He took them sightseeing, as well as to the playground and to have supper together. “My brother and I treated him like a father figure,” Benjamin said.

“Very importantly for me, I felt the love. That built my self-esteem and self-worth.”

Treasure trove of memories: Benjamin’s grandfather created good times for him and his brother.

His grandfather also took him and his brother cycling at a park every other night. He bought them a bicycle and the brothers learned to cycle with an extra pair of training wheels before these could eventually be removed. 

“He would hold the bicycle and run with us,” said Benjamin, who could cycle by the time he was five or six. “It was a very fun, happy memory and that’s why I can still remember until now.”

Spiritual mentors

Other father figures gave him a firm foundation in his faith.

Growing up as a Christian, he used to attend and serve in Agape Christian Centre (ACC). He recently joined St Andrew’s Cathedral with his family after his wife was baptised there.

“God created me unique. I’m not an accident and I am special in His eyes.”

Benjamin reflected: “One very important role that a father plays in a child’s life is imparting not just skills and knowledge but also values.”

His ACC Sunday School teacher and church leaders nurtured his identity as a child of God, for which he is grateful: “One thing significant that I held on to in my childhood and adolescence is that God loves me.

“He created me unique. I’m not an accident and I am special in His eyes.

“I think that was especially meaningful for me, growing up in a single-parent family.”

Pedal on: Being able to cycle is a skill that carries the remembrance that it was Benjamin’s grandfather who bought his first bicycle.

Moreover, Benjamin’s cell group leader of six years from his secondary school to junior college days demonstrated God’s love through his words and actions.

Stress around the time of his O-level examinations caused Benjamin to suffer from insomnia for a month. There were also times when Benjamin faced relationship problems.

His cell group leader not only took steps to address these issues by being there for him, he also ensured Benjamin had the assurance that he was not alone in his struggles.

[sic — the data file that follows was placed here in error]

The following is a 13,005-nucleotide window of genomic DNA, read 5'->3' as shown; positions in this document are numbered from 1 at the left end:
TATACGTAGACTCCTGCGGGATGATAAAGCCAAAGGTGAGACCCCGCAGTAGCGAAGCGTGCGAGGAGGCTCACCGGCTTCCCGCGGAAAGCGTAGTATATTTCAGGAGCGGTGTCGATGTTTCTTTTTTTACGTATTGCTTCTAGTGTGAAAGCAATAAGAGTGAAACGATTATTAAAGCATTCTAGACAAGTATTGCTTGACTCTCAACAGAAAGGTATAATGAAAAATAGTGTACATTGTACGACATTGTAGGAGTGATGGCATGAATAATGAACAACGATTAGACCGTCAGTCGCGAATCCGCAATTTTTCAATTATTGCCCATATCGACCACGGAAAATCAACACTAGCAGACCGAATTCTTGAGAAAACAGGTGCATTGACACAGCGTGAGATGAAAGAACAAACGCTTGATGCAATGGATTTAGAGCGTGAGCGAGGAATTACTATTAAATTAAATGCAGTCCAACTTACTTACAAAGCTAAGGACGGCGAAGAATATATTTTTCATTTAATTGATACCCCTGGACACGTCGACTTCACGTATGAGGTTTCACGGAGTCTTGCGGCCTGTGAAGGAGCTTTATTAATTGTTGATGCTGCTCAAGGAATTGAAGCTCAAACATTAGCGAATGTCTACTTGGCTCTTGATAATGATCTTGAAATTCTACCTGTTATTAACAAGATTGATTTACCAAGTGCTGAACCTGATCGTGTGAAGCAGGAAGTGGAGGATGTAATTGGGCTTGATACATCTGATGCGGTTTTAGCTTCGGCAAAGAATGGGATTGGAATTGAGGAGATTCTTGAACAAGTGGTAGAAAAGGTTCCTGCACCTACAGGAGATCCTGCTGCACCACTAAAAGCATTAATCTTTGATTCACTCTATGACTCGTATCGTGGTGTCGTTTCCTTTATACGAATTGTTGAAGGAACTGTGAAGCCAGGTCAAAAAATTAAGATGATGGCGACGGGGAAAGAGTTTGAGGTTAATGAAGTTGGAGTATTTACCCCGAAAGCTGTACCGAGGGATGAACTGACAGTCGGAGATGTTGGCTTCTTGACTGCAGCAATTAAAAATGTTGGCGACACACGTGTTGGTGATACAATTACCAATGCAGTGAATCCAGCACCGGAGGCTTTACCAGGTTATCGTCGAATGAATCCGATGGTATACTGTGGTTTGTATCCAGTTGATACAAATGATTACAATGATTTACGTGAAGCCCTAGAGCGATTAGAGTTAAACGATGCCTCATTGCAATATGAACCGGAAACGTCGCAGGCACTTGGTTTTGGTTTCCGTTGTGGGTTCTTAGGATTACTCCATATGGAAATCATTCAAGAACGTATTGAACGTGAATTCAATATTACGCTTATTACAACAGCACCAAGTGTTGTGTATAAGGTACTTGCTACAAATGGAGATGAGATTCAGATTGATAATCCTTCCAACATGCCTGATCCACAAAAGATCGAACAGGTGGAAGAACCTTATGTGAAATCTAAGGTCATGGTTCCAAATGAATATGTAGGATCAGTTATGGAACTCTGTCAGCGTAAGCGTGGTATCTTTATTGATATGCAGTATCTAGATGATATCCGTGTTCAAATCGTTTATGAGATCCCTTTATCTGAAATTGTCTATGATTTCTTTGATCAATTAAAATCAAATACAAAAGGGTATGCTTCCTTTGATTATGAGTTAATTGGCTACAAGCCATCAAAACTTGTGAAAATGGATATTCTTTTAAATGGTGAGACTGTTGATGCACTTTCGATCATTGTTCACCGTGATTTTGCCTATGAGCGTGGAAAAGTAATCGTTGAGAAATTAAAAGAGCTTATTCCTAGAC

His cell group leader ensured Benjamin had the assurance that he was not alone in his struggles.

The leader invited Benjamin to his house on more than one occasion for an overnight stay so that Benjamin had the space to share what he was going through.

“He spent time overnight just to talk to me and counsel me,” Benjamin said. “This gesture helped me to know that I was not alone going through adolescence and he was someone I could talk to.”

One particular incident remains vivid in his memory. Two members of a cult had approached him and invited him to their organisation. Benjamin, being young and adventurous, decided that there was no harm in trying.

He texted his cell group leader about his decision but never expected that it would elicit an immediate reaction from him. “My cell group leader quickly took a taxi down just to fetch me and rescue me from them. 

“Looking back, I was very thankful.”

Faithful mentor: Benjamin’s cell group leader went out of his way to care for Benjamin’s needs.

Benjamin’s cell group leader also gave him opportunities to be involved in the worship ministry where he played the guitar and trained him to be a mentor to younger youth, encouraging and affirming him along the way.

Role modelling

These father figures helped to give Benjamin a sense of identity and security, as well as modelling the significance of a father’s presence in a child’s life.

“Especially for people like myself coming from an incomplete family, love is a big thing.”

More importantly, they pointed Benjamin to God, his Heavenly Father, whose character they reflected in their kindness towards him.

He said: “A simple gesture where my youth leader immediately took off from his work and rushed down to fetch me so I wouldn’t visit a cult, and the time my mentors spent talking to me made me feel that unconditional love from God.

“Especially for people like myself coming from an incomplete family, love is a big thing.

“Love communicates worth and self-esteem,” he added. “I can imagine that without this, I would be on a very different path.”

Unconditional love

Not only did his father figures’ deliberate acts of concern reflect God’s unconditional love, they also reminded Benjamin of his life verse – Matthew 6:32-33.

“God will provide and that’s how He is love.” 

Just as his heavenly Father provides for His children, Benjamin realised that another way to show love as a father or father figure is to provide for those under his care.